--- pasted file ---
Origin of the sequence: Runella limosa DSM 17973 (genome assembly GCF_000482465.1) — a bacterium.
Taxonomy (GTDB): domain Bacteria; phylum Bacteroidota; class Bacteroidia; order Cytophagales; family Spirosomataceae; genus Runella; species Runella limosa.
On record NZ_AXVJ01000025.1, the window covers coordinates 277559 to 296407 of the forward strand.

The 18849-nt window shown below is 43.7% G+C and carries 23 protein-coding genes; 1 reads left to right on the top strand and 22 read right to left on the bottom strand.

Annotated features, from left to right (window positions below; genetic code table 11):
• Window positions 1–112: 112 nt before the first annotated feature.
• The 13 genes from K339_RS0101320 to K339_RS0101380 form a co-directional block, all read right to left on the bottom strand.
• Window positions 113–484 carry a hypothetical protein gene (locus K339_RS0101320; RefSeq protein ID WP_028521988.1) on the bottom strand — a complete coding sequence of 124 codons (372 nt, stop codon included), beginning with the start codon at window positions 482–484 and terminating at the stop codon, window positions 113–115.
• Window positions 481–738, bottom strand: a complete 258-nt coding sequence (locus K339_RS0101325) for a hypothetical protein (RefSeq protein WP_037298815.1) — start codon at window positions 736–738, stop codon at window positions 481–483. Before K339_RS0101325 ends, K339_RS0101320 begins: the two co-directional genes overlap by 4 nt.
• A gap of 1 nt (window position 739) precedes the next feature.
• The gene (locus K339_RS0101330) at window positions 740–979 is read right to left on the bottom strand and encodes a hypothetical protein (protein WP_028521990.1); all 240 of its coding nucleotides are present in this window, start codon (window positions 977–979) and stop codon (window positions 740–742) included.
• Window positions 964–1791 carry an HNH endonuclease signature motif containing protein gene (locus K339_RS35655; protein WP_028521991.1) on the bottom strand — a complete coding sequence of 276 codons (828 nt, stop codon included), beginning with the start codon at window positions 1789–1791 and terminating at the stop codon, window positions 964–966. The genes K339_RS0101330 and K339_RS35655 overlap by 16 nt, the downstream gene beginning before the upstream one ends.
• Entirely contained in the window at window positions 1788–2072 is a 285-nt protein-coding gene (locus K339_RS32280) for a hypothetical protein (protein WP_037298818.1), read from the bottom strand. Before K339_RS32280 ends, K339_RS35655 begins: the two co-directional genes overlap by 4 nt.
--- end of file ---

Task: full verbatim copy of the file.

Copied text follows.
Origin of the sequence: Runella limosa DSM 17973 (genome assembly GCF_000482465.1) — a bacterium.
Taxonomy (GTDB): domain Bacteria; phylum Bacteroidota; class Bacteroidia; order Cytophagales; family Spirosomataceae; genus Runella; species Runella limosa.
On record NZ_AXVJ01000025.1, the window covers coordinates 277559 to 296407 of the forward strand.

The 18849-nt window shown below is 43.7% G+C and carries 23 protein-coding genes; 1 reads left to right on the top strand and 22 read right to left on the bottom strand.

Annotated features, from left to right (window positions below; genetic code table 11):
• Window positions 1–112: 112 nt before the first annotated feature.
• The 13 genes from K339_RS0101320 to K339_RS0101380 form a co-directional block, all read right to left on the bottom strand.
• Window positions 113–484 carry a hypothetical protein gene (locus K339_RS0101320; RefSeq protein ID WP_028521988.1) on the bottom strand — a complete coding sequence of 124 codons (372 nt, stop codon included), beginning with the start codon at window positions 482–484 and terminating at the stop codon, window positions 113–115.
• Window positions 481–738, bottom strand: a complete 258-nt coding sequence (locus K339_RS0101325) for a hypothetical protein (RefSeq protein WP_037298815.1) — start codon at window positions 736–738, stop codon at window positions 481–483. Before K339_RS0101325 ends, K339_RS0101320 begins: the two co-directional genes overlap by 4 nt.
• A gap of 1 nt (window position 739) precedes the next feature.
• The gene (locus K339_RS0101330) at window positions 740–979 is read right to left on the bottom strand and encodes a hypothetical protein (protein WP_028521990.1); all 240 of its coding nucleotides are present in this window, start codon (window positions 977–979) and stop codon (window positions 740–742) included.
• Window positions 964–1791 carry an HNH endonuclease signature motif containing protein gene (locus K339_RS35655; protein WP_028521991.1) on the bottom strand — a complete coding sequence of 276 codons (828 nt, stop codon included), beginning with the start codon at window positions 1789–1791 and terminating at the stop codon, window positions 964–966. The genes K339_RS0101330 and K339_RS35655 overlap by 16 nt, the downstream gene beginning before the upstream one ends.
• Entirely contained in the window at window positions 1788–2072 is a 285-nt protein-coding gene (locus K339_RS32280) for a hypothetical protein (protein WP_037298818.1), read from the bottom strand. Before K339_RS32280 ends, K339_RS35655 begins: the two co-directional genes overlap by 4 nt.